Tuesday, October 27, 2009

Murder in Cambridge

These are weeping birches by the slough. I thought Patty had planted them, but she said they were volunteers, she said they sprang up after the flood in 1990 when there was five feet of water in the yard.

It’s a brisk wind blowing the branches. It’s raining all day out here. It will never stop raining. Rain and Rain until the Day of Judgment. Biblical rain today.

We have Buddhist rain too, it comes slow and steady and it bores you to death.

At times we have Scandinavian, suicidal, stay-drunk-all-winter rain, but I see a glimmer of hope out there -- somewhere the sun is shining.

That would be the Irish rain. If we just had a little bit of luck, then things would turn out right, and the blessings of heaven would sweeten our hearts and enrich our bank accounts too.

The birch trees and the giant cottonwoods still have their leaves on. I give the leaves just a few more days and they will be coming down. We don’t have to rake leaves out here, the wind takes care of that.

ESCAPE FROM FIR ISLAND. I’m planning my escape. I can’t tell you any of the details, because when you’re really serious about something, you can’t waste energy with idle talk. You have to focus. You have to want it. You have to hold it inside and let it build.

So I look out the window. The window faces east, across the fields, five miles to the foothills. All rain, all day on muddy fields. Riley drives the potato truck, but he said they have stopped working -- they would just get stuck in the field.

Jimmy said they left four rows of Yukon Gold potatoes in back of his house. He went out and dug a bucket of really fine potatoes, but it was muddy work, he said. I’ll go over there later and get some for our house.

For the Irish rain. We’ll have buckets of Yukon Gold potatoes and eat good all winter. Gold ! Good luck and pretty women. Or when you’re lucky, the women look prettier. Either way.

But this Thomas Hardy landscape gets to me -- the desolate moors, the faraway cry of the geese

I can tell you this. One day, poof, I’ll be gone. Because I have a plan.

“But you’re coming back, Fred. You always come back.”

SOME READERS OBJECT. In the last issue, we discussed Suicide and Depression -- a dismal topic. Some readers out there in Frog Hospital land turned away, averted their eyes, and tried to ignore the whole thing.

I got a call from Vicki in Spokane. Years ago, we worked together in the Forest Service. Now she and her husband are in real estate.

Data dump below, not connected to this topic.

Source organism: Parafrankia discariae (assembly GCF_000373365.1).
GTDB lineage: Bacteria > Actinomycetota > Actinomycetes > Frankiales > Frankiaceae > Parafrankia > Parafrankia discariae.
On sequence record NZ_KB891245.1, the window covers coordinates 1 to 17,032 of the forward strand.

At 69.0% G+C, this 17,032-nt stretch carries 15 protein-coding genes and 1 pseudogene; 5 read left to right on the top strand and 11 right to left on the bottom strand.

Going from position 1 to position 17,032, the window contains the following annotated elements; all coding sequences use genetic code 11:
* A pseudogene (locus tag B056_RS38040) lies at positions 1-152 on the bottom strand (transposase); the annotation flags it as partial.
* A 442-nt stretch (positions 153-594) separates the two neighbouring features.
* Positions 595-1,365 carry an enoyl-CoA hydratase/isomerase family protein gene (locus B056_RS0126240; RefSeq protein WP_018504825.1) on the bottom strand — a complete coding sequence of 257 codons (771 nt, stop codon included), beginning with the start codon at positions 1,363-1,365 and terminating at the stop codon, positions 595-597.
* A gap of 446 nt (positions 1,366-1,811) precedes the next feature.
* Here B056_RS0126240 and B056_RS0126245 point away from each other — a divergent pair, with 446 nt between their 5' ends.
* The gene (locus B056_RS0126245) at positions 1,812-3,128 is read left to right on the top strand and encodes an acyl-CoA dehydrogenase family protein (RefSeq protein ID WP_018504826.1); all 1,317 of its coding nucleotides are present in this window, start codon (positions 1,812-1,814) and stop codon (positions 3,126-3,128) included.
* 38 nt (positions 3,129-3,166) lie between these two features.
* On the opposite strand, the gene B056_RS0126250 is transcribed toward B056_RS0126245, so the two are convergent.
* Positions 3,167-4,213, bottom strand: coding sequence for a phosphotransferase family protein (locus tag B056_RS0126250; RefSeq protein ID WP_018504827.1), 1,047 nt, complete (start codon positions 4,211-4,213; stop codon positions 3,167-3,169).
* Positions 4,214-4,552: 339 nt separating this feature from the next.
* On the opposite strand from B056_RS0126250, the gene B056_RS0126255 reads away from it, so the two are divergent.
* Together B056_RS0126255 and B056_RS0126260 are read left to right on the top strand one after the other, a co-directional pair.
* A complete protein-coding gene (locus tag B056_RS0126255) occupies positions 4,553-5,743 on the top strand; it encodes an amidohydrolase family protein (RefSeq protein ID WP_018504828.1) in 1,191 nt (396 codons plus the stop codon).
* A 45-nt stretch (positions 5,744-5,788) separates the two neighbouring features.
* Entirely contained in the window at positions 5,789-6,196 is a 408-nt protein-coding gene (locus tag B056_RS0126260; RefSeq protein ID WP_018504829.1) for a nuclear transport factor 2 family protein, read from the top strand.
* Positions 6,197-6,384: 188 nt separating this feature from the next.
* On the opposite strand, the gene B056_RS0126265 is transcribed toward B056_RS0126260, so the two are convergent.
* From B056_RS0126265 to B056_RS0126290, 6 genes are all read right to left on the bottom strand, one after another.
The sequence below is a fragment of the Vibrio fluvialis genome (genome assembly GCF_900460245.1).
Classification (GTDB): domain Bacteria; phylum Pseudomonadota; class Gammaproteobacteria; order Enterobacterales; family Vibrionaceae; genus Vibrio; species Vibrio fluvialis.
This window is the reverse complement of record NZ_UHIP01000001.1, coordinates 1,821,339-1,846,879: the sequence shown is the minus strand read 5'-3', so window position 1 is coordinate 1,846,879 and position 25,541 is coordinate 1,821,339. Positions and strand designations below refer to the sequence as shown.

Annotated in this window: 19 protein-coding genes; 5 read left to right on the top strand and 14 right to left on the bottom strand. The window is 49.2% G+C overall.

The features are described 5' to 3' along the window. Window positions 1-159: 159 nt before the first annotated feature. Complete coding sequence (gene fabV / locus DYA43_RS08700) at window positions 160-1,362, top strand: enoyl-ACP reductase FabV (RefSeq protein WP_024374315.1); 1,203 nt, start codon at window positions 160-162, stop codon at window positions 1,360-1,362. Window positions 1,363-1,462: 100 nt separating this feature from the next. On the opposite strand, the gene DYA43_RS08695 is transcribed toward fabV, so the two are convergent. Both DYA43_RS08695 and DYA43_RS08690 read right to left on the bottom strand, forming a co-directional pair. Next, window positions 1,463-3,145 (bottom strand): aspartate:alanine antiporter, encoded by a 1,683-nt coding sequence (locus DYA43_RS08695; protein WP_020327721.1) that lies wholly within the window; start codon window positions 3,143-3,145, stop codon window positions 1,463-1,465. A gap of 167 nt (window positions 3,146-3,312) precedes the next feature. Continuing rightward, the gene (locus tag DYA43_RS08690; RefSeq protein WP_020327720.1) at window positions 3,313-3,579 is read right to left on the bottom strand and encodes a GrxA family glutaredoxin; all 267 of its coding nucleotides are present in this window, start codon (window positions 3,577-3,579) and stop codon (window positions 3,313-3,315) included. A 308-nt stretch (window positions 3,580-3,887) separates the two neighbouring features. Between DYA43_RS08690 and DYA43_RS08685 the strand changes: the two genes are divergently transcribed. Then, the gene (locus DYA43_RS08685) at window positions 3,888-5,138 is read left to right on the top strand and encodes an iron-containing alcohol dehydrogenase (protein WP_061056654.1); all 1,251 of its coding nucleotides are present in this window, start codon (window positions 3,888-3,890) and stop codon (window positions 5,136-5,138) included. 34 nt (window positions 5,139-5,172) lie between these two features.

“Fred, can’t we have happy, pleasant things to read about? Or exciting, dramatic things to read about? We don’t care to discuss these unpleasant topics. We really don’t want to know what you do when you go to work at the hospital. It’s too icky.”

So, I should spare you the details because it’s not appetizing.


And you want health care reform.

“Oh, yes, we want health care reform very much -- so we can write a check, pay a tax, and have it done.”

Wouldn’t that be nice?

MURDER IN CAMBRIDGE. Mary Joe Frug was murdered by a knife-wielding assailant on a quiet street in Cambridge, Massachusetts in 1991. No one was ever been arrested for the crime, and no motive has been established. I lived only a few blocks from where the killer stabbed Frug, and many days I walked down that quiet leafy street on my way to Harvard Square.

Mary Joe Frug was murdered on Sparks Street on a Thursday night, right outside the Armenian Trinity Church while the choir was practicing and making so much noise that nobody could hear any screams, if there were any screams. Frug, 49, a law school professor and mother of two, was stabbed to death by an unknown assailant with unknown motives, on her way home from the grocery store -- the same grocery store where I shopped

The next day, Friday, carnations and daffodils were strewn over the pavement near the curb at the corner where she died. People walked by slowly and gathered in knots.

At Pentimento, a neighborhood restaurant where I worked, everybody was talking about it. Diane, the owner and chief cook, was very distraught. We discussed the crime while we made soup together.

“I knew her,” she kept saying. “She was a very beautiful, intelligent woman....Oh, damn it, I burned the apricot crumble,” as she rushed to the oven to pull it out.

I said, “You’re upset. This is very terrifying.”

“I’m going to get more locks on the door,” she said. Talk about the murder had been buzzing about the restaurant all morning. Bob, her 23-year-old son, walked into the kitchen. “Locking yourself in is not the answer, you can’t give in like that,” he lectured.

I was about to agree with him, but I held my tongue.

Diane brushed the hair out of her eyes. She said, “I have this recurring nightmare of being beaten to death. Can you imagine how horrible it was to die that way? I knew that woman.”

After work I called Nora. She had read about the murder in the Boston Globe. She said, “It was somebody who knew her.” That was her intuition. A day later the newspaper reported that “police were investigating reports of a man lurking in the bushes near the scene of the stabbing. The man, described as white, in his 20’s, with brown hair, 6-feet tall and wearing dark clothing, is being sought by the police.”